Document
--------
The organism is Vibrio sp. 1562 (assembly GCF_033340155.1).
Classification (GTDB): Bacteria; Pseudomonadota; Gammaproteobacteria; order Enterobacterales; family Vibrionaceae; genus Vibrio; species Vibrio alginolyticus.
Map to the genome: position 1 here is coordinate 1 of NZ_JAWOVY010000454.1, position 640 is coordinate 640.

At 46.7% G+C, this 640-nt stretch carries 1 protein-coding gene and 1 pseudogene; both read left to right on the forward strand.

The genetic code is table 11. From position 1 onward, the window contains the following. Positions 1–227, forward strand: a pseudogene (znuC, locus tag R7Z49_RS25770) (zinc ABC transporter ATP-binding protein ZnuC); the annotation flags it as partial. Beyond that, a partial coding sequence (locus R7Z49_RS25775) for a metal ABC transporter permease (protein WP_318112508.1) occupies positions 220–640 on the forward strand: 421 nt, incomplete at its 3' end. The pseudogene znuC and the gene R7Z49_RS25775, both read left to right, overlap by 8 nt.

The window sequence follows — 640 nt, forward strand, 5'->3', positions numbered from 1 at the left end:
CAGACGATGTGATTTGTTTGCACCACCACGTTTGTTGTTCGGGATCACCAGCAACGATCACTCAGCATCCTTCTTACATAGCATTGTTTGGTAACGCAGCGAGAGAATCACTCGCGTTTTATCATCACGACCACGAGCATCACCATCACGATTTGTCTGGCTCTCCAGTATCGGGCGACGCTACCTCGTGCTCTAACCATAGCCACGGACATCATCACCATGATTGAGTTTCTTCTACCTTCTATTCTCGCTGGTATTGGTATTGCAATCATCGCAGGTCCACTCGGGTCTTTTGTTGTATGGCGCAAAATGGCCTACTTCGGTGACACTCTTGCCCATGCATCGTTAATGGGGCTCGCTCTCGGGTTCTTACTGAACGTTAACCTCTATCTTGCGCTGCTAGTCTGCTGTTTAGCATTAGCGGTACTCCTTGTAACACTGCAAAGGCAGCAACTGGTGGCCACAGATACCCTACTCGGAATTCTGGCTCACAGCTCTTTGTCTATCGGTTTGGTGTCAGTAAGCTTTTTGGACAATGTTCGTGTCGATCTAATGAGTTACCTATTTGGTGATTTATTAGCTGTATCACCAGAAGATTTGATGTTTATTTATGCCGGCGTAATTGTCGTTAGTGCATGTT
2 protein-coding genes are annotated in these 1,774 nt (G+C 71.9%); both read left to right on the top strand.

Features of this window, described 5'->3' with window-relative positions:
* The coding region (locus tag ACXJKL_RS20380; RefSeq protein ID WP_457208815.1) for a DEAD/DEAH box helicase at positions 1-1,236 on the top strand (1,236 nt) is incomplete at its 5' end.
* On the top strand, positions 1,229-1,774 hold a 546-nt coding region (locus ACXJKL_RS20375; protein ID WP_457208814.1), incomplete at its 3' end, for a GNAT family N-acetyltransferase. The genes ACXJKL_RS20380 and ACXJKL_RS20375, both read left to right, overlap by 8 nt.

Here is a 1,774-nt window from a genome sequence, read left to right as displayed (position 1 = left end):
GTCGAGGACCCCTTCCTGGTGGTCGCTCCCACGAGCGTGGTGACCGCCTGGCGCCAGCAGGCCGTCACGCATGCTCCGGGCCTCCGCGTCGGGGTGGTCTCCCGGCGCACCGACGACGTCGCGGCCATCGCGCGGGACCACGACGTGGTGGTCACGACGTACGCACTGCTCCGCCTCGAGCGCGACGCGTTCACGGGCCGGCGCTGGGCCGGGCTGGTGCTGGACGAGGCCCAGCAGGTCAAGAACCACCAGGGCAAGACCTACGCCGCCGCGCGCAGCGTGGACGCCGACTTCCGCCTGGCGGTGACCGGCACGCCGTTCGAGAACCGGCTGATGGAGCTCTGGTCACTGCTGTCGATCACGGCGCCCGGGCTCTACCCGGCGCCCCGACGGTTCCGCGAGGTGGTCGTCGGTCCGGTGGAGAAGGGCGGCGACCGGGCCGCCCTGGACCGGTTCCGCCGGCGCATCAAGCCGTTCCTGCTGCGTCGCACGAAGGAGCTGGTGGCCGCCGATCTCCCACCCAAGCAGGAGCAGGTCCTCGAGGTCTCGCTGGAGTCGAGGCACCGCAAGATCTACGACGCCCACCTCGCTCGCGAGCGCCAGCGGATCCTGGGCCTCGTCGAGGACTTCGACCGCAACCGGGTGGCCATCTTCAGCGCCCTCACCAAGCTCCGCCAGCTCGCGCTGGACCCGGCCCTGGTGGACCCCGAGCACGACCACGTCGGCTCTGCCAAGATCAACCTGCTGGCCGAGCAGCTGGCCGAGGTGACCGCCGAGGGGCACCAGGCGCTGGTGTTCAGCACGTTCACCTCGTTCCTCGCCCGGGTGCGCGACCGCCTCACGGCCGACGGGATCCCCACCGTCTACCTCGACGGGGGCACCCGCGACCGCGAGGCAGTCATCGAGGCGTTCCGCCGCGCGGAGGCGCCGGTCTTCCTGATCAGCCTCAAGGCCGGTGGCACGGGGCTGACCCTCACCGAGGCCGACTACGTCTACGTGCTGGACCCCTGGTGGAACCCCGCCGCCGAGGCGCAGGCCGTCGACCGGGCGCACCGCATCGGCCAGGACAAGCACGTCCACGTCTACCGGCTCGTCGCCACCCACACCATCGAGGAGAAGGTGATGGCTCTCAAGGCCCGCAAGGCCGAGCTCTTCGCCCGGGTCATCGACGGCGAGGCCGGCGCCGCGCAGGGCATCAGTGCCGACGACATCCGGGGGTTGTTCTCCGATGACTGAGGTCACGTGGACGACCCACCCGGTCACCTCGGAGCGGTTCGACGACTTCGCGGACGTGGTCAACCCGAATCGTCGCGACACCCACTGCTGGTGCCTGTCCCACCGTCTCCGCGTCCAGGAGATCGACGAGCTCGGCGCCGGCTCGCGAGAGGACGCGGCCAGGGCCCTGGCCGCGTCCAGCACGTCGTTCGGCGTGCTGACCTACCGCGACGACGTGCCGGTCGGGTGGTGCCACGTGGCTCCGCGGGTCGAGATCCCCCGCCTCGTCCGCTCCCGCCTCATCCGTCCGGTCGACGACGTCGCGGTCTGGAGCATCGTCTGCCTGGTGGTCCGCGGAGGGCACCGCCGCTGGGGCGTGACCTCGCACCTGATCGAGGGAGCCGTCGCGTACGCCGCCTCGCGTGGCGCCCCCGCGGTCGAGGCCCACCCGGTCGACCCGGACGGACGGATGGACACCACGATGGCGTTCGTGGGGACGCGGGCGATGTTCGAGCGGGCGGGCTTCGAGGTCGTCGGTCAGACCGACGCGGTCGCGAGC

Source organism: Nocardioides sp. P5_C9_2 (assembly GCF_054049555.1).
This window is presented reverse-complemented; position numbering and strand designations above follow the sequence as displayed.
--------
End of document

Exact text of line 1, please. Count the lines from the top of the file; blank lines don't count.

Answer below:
The organism is Vibrio sp. 1562 (assembly GCF_033340155.1).